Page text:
But as this baby draws nearer, I am starting to become aware that I am afraid. I am starting to wish that most people wouldn't make half-menacing statements to me in discussing the pregnancy (like the "you think you don't get sleep now..." or "well enjoy married life while you can..."), because I'm afraid that those comments have stuck somewhere and are now creeping into my consciousness, giving me a worried feeling I can't quite shake.
It's an odd thing to be suddenly facing what you have wanted for most of your life, and realizing that, though it is something you have always prepared for, you remain infinitely, hopelessly unprepared. I keep thinking to myself, I'm going to come home with a new human and...then what? The multiplicity of issues that could arise are beginning to fly into my brain at lightning speed: problems with labor and delivery, problems with bonding, the possibility of post partum depression, the craziness of the first six weeks, problems nursing, no sleep, health problems for baby.
At least I won't be smoking around my child, but beyond that, I'm sure there are ten billion other ways to screw up royally.
I do not know many people whom I have watched become mothers. I know mothers; fully-formed mothers, women I could never imagine as anything but what they are - nuturing, scolding, easy-going mothers. And I know women who aren't yet, but want to be mothers. I have only one friend who has become a mother in my time knowing her, but she is far away; I missed out on the transition. It seems like one day she wasn't, and then the next time I saw her, she was. No transition time; easy, seamless.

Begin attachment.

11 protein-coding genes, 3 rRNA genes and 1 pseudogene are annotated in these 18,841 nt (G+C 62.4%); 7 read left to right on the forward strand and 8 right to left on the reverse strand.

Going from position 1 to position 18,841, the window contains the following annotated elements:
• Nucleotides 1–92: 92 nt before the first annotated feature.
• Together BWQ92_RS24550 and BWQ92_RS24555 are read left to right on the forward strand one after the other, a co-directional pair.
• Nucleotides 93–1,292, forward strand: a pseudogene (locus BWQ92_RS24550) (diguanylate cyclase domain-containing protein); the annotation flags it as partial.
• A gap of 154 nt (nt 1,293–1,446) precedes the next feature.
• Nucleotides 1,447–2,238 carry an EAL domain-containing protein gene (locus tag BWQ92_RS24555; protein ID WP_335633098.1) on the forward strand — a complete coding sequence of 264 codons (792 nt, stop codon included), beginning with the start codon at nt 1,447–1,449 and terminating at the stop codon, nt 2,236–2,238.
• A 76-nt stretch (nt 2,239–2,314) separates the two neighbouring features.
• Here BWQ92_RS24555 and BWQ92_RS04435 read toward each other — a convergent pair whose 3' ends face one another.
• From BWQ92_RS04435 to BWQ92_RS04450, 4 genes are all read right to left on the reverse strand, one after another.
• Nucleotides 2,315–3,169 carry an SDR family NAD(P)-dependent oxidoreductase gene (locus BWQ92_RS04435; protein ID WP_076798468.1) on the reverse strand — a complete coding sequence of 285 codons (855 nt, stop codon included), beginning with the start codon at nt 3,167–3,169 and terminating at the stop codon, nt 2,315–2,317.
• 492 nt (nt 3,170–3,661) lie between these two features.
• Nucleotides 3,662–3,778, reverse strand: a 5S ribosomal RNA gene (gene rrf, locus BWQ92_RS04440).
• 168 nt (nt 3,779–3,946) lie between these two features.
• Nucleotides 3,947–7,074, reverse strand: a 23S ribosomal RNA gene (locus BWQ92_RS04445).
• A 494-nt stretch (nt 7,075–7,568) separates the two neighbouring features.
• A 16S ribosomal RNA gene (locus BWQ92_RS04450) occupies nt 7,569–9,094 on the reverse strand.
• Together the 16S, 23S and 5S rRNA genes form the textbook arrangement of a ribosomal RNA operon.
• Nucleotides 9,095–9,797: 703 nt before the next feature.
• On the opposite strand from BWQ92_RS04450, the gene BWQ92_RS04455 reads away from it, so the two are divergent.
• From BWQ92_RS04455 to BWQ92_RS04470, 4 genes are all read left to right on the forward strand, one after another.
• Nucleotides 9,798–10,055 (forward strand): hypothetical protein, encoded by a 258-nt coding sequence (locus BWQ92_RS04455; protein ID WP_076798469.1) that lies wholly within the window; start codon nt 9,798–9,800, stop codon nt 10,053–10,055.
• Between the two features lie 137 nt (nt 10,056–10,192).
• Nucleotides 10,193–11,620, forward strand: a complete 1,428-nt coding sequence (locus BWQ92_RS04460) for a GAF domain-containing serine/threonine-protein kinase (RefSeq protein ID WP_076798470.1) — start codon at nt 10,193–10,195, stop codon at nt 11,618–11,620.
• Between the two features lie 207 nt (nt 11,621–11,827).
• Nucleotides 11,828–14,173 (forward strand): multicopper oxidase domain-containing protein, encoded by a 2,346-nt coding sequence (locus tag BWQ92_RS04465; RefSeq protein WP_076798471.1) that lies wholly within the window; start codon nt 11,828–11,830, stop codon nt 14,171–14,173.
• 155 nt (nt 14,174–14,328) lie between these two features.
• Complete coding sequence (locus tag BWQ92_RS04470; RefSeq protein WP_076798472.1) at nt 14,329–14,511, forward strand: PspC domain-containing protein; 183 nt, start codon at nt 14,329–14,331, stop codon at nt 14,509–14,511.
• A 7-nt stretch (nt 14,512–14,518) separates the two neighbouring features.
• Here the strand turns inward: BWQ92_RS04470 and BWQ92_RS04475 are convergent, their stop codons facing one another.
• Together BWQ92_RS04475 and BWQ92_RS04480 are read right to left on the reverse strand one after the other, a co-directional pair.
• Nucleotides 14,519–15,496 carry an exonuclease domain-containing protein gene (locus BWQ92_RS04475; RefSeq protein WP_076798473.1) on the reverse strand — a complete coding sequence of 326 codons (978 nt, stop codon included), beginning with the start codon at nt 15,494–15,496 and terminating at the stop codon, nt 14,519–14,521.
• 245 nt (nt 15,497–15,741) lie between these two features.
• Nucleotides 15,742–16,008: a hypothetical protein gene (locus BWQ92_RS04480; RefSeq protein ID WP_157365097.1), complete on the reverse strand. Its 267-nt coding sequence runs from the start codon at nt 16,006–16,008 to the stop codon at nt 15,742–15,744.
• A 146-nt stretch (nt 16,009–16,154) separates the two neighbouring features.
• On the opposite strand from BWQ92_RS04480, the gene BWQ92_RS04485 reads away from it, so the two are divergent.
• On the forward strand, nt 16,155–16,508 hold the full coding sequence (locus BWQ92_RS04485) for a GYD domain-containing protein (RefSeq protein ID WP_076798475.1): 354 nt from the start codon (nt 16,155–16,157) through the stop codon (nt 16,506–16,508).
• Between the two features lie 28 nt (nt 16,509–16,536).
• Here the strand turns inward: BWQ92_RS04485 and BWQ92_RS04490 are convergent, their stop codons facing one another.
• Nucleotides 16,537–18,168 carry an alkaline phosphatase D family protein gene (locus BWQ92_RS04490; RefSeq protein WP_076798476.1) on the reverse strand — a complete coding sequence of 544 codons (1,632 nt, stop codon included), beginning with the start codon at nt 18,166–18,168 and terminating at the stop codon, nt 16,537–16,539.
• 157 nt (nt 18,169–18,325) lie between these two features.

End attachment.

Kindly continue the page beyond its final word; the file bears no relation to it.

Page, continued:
So lets be honest: I am frightened. Frightened that this is a test I will most certainly fail, frightened of the responsibility that comes with having a child, frightened of the change that will surely come, especially to my marriage, frightened that parenthood will turn me into someone that I don't want to be.
In addition to the fears that stem mostly from the idea of inadvertent death or misery, I also fear the growing up. What if she does survive...but I still fail as a parent? My fears for her adult self range from the mundane to the extreme: what if she is ungrateful or rude, is a mean person, is chronically irresponsible, leaves the Faith, becomes an addict, decides she hates me, hurts herself or someone else irreparably? What if I do everything I can - and still she chooses a different path? I have witnessed parents' pain when their children make bad decisions. Families yoke us together, families mean that we feel pain for choices we have no ability to change. And here I am - I've decided to have a family! I chose this as my vocation, in response to God's call. I have opened myself to this incalculable risk, the greatest vulnerability of my life.
As much as I am thinking about getting everything in order and organized, as much as I jokingly complain that October can't come soon enough, I am in actuality trying to make peace with my vocation, again. I am trying to face this great summit of my fear and believe that God wants this for me, and that I can do this - even if it far harder than I imagined, even if I feel like I am failing, even if all my fears come true. Even if they did, I have to come to a place where I stake my peace on the reality that God wants this for me, and lack of perfection does not mean I have failed to live out his will - or that I will be unhappy.